One day you notice your baby drooling and eagerly chewing or wanting to put his or her hand and fingers into the mouth. Your good-natured baby becomes restless and fretful all of a sudden. Worry not, these behavior changes may only indicate that your baby is teething.
What is teething in babies?
Teething, the eruption of the primary teeth, is a normal part of development that usually occurs uneventfully. The process is generally painless or may cause little soreness in the gums that might make your baby fussy.
When do babies start teething?
Teething age starts when the first baby tooth erupts, usually at about 6 months of age but it may vary from 3 to 12 months. In the vast majority of infants, the first tooth to appear is the lower center front teeth and by around 20 months, your baby may get some or all of the primary teeth.
What are the teething symptoms?
- Eager to chew objects or their fingers and hand
- Bulging gums and temporary discomfort at the site of tooth eruption
- Mild increase in body temperature (not more than 101°F in temperature)
There is no evidence linking fever, diarrhea and other systemic illness to teething. A fever during this time should be considered a coincidence rather than related to it, and should be consulted with your doctor.
How do I ease teething pain naturally?
- Try to be supportive and available when your baby is in pain.
- When your baby’s gums are swollen, you can massage it with your finger for a minute or two.
- You can allow your baby to chew on damp washcloth or a clean, smooth, hard object like a chilled teething ring. Teething rings should be attached to the baby’s clothing, not tied around the neck as it might cause strangulation. Solid, silicone-based teething rings are recommended for the liquid ones may leak if damaged.
- Try not to use frozen objects which may cause frostbite.
- Do not offer any hard foods, like raw carrot, to your baby which may cause choking.
- Try not to give your baby teething biscuits which may contain lots of sugar.
What are the other teething remedies?
- If your child is having extreme difficulty, the symptoms of teething may be treated with acetaminophen or teething tablets.
- You can also apply a non-irritating topical anesthesia (pain killer) or infant teething gel which may bring temporary relief. You can apply the anesthetic to the affected gum tissue over the erupting tooth 3 to 4 times a day. Several low-dose products specifically formulated for infants are available without prescription. Caution must be exercised because rapid absorption and toxic doses can occur if misused. Cases of seizures secondary to excessive absorption of the anesthetic have been reported therefore parents must clearly understand the importance of using the drug only as directed.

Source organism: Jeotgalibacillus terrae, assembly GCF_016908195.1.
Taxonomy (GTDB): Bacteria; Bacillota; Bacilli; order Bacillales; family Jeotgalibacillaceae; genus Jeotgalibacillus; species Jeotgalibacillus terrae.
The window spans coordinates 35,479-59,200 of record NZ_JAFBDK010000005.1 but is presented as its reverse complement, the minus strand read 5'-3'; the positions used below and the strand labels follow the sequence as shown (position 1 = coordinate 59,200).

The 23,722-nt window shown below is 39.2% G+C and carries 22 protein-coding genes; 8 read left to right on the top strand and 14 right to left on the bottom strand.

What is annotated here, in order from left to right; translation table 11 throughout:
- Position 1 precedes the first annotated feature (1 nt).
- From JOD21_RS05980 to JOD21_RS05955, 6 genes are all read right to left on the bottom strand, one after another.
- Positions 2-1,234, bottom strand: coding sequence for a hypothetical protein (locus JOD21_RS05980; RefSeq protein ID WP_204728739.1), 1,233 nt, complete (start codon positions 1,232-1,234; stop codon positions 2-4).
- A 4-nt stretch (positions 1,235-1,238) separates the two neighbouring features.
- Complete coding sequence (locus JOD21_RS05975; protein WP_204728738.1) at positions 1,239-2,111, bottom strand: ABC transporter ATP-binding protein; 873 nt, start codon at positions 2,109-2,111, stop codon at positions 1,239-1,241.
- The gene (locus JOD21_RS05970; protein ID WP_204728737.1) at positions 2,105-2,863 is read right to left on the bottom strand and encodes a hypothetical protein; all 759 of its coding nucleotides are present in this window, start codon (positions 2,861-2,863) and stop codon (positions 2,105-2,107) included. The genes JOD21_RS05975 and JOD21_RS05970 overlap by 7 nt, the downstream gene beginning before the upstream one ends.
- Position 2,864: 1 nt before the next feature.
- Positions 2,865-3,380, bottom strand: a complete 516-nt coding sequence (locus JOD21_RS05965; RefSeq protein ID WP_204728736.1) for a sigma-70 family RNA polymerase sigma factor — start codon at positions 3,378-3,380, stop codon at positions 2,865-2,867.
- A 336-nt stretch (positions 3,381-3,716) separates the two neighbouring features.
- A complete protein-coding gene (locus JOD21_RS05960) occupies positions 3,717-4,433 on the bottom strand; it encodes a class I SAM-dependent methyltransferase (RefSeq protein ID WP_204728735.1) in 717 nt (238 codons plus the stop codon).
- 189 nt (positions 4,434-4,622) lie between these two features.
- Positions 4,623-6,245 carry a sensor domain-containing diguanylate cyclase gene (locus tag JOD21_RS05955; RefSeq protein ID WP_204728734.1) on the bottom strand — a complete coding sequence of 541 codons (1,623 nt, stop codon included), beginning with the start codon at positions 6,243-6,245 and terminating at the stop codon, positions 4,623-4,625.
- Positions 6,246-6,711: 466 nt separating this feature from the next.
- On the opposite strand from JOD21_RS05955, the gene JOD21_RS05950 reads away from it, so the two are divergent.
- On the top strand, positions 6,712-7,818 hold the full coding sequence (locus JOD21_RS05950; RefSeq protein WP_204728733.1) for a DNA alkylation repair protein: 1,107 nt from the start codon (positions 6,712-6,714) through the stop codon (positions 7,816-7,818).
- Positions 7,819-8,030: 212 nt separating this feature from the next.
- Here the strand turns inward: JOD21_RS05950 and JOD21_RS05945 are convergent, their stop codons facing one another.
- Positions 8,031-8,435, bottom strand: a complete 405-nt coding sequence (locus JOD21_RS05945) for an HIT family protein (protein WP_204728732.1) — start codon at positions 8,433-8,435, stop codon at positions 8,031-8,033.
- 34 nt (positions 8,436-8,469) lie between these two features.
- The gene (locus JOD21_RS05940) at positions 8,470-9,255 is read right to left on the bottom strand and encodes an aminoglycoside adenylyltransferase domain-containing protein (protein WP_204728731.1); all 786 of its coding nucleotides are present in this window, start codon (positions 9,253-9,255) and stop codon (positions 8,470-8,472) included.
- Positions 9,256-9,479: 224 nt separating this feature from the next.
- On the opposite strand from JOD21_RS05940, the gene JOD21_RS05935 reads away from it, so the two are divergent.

How do I take care of my child’s teeth?
The parent plays an important role in this early cleaning to keep the baby’s mouth healthy. A child should have a few basic oral hygiene procedures during the first year of life for there is a general agreement among dentists that removal of plaque should begin as soon as the first baby teeth erupt. Therefore, even though your baby does not have any teeth yet, it does not mean that you do not need to keep his or her mouth clean. Below are a few steps in taking care of your child’s oral health:
- According to the American Academy of Pediatric Dentistry, a child should have his or her first visit to the dentist for examination and oral health counseling approximately at the time of eruption of the first tooth (usually between 3 to 9 months) or by the age of 12 months the latest. When the child has special needs, this visit can be done earlier.
- The first visit to the dentist helps your child to be familiar with the dental environment, the dental staff and the dentist, which makes any future dental treatment less anxiety provoking.
- Cleaning and massaging your baby’s gums before the baby teeth erupt can help in the process of teething.
- You can wipe your child’s teeth and gums with a damp washcloth after feedings.
- A soft toothbrush moistened with water may be used after several teeth have appeared.
- When your child turns 2 years of age, toothpaste may be introduced but be forewarned that children of this age often swallow the toothpaste. A small, pea-sized amount should be used to minimize fluoride ingestion.
- Flossing should also be started when your child is 2 to 3 years of age. It is usually not necessary to floss your child’s teeth before this age because there is spacing between his or her teeth.
- Parents should continue to brush and floss their children’s teeth at least once a day till the age of 6.